I’ve been trying to organize my thoughts enough to write a coherent, fresh blog piece based on the marketing strategies of recent shows I’ve been seeing. Two weeks and three pages of notes later, I give up. I have trouble discussing things rationally when I’m moody and confused, and it’s time I surrendered the ghost on this one. Marketing might be more complicated than I’m able to speak to, so I’ll just share my thoughts/frustrations instead. Then you can tell me I’m an ill-informed plebeian.
I went to Round House Theatre’s The Talented Mr. Ripley dragging my heels—my friend Marc, an actor in the show, asked me to go and provided comps, so I went. Round House isn’t a theater I used to consider myself invited to, so to speak. When I think of Round House, my brain returns images of vanilla shows, old rich people and Bethesda. And yet there I was in the audience, gasping with glee and sweating in anticipation. You could’ve knocked me over with a feather: Ripley was the best show I’ve seen in DC in the last two years I’ve been back in town, and by a big margin I might add. Almost everything about the show was remarkably done, detailed, and oozing with intelligence. Where did those negative images about Round House come from? What planted that seed?
I knew Ripley was playing all along. I saw the press. And I almost missed a much-needed night of exciting and inspiring theater, in part because the information I received was both misleading and lacking. The initial press I saw back in September unfortunately turned me off to the production entirely—the article was more a loving profile on “the star,” Karl Miller, than anything else, and gave a lot of lip service to his transition to NY, which of course made me annoyed (personal thing). The only information on the theater’s website was a short synopsis of the play, and both the press and the site featured this photo:
Not only is this completely misrepresentative of the play’s character and style, it looks … goofy, fake, dinner-theatery. It tells me, “Don’t go to this show. You will pluck out your eyes.” In one swift blow, I’m taken down a false path. Karl’s deeply troubled Tom Ripley never once looks like that in the show. Nowhere on the website or in its press am I given a true sense of the play’s eeriness and darkness, the strength of its ensemble, its breathtaking design concept, or sharp direction. As another example, take a look at this poster from a show I saw recently (also comped by my friend Daniel, an actor in the show), All’s Well That Ends Well at Shakespeare Theatre:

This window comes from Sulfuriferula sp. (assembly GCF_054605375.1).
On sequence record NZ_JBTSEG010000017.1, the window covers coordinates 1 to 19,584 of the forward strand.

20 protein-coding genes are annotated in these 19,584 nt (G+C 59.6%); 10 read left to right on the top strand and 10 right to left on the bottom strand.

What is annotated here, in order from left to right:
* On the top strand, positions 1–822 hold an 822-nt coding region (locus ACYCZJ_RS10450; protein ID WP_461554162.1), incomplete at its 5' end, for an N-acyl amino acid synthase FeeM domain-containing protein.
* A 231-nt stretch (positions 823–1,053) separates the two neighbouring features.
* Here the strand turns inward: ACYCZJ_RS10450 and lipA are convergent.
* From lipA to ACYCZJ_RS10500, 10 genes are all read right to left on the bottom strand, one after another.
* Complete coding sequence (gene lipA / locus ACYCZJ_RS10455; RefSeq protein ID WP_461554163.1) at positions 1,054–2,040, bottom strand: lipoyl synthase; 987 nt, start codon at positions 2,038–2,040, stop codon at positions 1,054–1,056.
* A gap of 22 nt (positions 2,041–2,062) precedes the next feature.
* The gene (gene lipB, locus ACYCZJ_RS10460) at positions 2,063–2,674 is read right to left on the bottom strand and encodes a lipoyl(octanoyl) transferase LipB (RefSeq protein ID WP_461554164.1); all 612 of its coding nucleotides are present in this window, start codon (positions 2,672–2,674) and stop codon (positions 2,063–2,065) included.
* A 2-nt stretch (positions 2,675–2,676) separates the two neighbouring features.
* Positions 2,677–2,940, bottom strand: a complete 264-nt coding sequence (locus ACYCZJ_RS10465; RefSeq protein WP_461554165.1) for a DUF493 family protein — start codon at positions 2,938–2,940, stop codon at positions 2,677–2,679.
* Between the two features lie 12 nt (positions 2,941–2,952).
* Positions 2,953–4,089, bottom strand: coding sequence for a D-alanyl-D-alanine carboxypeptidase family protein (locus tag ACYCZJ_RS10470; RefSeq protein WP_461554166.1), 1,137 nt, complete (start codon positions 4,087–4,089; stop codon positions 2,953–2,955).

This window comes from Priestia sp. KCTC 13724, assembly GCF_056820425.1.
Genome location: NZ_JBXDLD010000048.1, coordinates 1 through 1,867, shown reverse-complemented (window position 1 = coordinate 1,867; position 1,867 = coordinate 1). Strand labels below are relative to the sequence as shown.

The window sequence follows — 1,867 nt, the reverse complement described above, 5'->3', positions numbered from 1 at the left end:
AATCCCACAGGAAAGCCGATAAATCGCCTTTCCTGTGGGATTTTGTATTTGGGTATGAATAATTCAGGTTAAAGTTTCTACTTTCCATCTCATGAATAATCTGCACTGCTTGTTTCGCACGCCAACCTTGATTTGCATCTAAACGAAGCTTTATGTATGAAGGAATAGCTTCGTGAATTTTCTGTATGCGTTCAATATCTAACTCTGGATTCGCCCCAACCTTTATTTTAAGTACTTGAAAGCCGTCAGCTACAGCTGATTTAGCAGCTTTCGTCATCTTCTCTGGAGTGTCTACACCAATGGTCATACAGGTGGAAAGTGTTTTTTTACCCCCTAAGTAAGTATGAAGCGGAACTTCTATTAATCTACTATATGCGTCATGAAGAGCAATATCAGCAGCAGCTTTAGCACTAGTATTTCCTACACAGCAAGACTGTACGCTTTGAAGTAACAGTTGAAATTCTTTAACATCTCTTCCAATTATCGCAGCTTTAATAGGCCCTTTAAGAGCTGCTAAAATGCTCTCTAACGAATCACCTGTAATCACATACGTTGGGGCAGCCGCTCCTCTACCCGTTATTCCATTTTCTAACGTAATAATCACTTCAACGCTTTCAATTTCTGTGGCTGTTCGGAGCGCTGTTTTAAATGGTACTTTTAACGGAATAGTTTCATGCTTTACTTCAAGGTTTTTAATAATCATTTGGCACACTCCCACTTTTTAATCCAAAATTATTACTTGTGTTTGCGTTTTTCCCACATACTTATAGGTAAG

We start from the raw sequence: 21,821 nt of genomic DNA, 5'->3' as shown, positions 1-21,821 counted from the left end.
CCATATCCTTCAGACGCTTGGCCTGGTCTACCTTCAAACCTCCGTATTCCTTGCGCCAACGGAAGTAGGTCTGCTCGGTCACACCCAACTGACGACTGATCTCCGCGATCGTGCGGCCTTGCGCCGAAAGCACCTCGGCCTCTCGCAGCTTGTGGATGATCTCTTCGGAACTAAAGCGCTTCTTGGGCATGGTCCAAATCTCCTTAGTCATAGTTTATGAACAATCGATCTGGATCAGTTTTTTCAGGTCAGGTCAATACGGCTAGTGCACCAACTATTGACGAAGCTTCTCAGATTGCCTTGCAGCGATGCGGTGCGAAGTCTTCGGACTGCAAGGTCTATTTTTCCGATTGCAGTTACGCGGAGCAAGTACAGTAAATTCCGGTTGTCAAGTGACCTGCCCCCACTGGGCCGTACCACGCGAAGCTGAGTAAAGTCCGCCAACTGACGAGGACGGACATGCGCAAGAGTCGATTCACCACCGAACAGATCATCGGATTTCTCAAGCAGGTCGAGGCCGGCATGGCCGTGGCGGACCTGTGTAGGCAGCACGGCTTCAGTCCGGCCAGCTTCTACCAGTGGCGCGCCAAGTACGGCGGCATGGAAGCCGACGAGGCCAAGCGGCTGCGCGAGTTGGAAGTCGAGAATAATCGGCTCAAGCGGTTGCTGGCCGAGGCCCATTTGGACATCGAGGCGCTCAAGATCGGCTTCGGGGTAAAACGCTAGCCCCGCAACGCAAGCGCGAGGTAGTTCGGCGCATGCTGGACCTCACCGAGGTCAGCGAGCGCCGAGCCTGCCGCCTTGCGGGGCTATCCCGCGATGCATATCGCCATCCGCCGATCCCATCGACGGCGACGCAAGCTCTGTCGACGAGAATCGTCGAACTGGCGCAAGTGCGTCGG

I saw this many times on ads and banners near my office, and by the looks of it, again concluded I would never, ever see this show. This photo looks like it’s for a production of The Music Man or some silly nonsense; in reality, it was a lovely, polished production of, yes, a relatively dull play, but one good to watch nonetheless. All’s Well was very grown-up: art nouveau finery backlit by a smoldering sunset, solid and confident performances from most, careful direction, and comedic bits that added meat to the show instead of providing “relief.”
Makes me wonder, how many people make buying decisions based on seemingly small aspects of a theater’s marketing concept, such as a press photo?
They certainly had a big impression on me. I also know, for myself, the appearance of a theater’s website is the primary place where I gather my basic notions about the company. I’m not saying any of this needs to be fancy. Take for example dog & pony dc‘s site. This tells me everything I need to know about the company. It’s indie, it’s in-your-face, it’s woman-centric; the mission is right up top, company news is visible, there are photos, the company’s voice is “heard” through the screen. Look at the Kennedy Center’s site: heavily text-based, older and very standard design, inconsistent standard fonts, requires digging for information. Says to me, it’s an institution, it’s been around for a while and has an old-guard feel, and there’s a lot of variety so you’ll have to find your niche. Contrast with BAM’s website. Modern, consistent and thoughtful design; horizontal scrolling pictures, video and information for each show; easily navigable and concise. Says to me, it’s also an institution, but they do edgy work, if you like one event you’ll probably like another, they cater to young people.
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What if Marc wasn’t in Ripley? An exciting and inspiring night would have passed me by, and I wouldn’t be looking forward to Round House’s upcoming shows, which now I am. Turns out, they also have $10 tickets to any show if you’re under 30, so now I know I can go whether I have a friend in the production or not. How many people know about this?
I say all this still not knowing if “blame” is to be placed. Maybe it’s just misfortune. Or am I just not looking hard enough? Is it my duty as an artist and practitioner to seek out information? Maybe it’s my duty to take more gambles with my money. Is it the theater’s job to push information out to me, the consumer?
Who is responsible, as it were, to be the advocate for a new piece of theater?
I could stand to do more digging myself, but theaters should also know that there may be more interest out there than they think. Most show information I get comes from listservs and email chains, word-of-mouth, and local blogs like BrightestYoungThings and DCist. Represent yourself well, and don’t be shy about getting the word out.